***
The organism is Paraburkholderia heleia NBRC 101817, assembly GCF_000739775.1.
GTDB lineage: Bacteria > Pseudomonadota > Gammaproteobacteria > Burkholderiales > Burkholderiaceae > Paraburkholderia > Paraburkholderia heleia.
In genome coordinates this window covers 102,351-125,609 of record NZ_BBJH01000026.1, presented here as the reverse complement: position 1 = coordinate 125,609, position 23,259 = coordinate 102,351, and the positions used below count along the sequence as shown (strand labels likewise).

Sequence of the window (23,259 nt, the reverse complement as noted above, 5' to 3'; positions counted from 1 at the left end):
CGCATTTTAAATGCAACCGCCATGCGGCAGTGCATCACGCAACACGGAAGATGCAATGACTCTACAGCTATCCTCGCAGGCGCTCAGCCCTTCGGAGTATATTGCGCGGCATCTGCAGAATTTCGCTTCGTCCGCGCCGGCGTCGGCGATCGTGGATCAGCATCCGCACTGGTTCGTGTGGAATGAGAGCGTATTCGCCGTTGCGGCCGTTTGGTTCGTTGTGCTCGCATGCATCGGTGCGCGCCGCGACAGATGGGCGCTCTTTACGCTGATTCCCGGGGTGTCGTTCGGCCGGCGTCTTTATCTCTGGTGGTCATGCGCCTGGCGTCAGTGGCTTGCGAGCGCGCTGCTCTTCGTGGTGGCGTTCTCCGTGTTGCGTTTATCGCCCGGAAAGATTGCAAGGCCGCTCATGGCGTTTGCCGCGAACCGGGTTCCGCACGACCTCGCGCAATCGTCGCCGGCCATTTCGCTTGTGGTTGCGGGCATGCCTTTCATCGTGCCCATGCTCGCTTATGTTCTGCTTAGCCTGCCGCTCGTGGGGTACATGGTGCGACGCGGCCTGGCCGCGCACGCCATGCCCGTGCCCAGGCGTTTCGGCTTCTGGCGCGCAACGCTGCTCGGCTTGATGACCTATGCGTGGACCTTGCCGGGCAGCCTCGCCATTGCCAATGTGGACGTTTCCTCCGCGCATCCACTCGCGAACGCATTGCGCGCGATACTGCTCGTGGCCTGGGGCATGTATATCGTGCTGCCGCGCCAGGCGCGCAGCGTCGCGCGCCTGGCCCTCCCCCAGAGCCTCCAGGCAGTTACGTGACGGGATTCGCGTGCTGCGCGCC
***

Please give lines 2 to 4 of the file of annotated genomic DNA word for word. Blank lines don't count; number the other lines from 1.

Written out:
GTDB lineage: Bacteria > Pseudomonadota > Gammaproteobacteria > Burkholderiales > Burkholderiaceae > Paraburkholderia > Paraburkholderia heleia.
In genome coordinates this window covers 102,351-125,609 of record NZ_BBJH01000026.1, presented here as the reverse complement: position 1 = coordinate 125,609, position 23,259 = coordinate 102,351, and the positions used below count along the sequence as shown (strand labels likewise).

Sequence of the window (23,259 nt, the reverse complement as noted above, 5' to 3'; positions counted from 1 at the left end):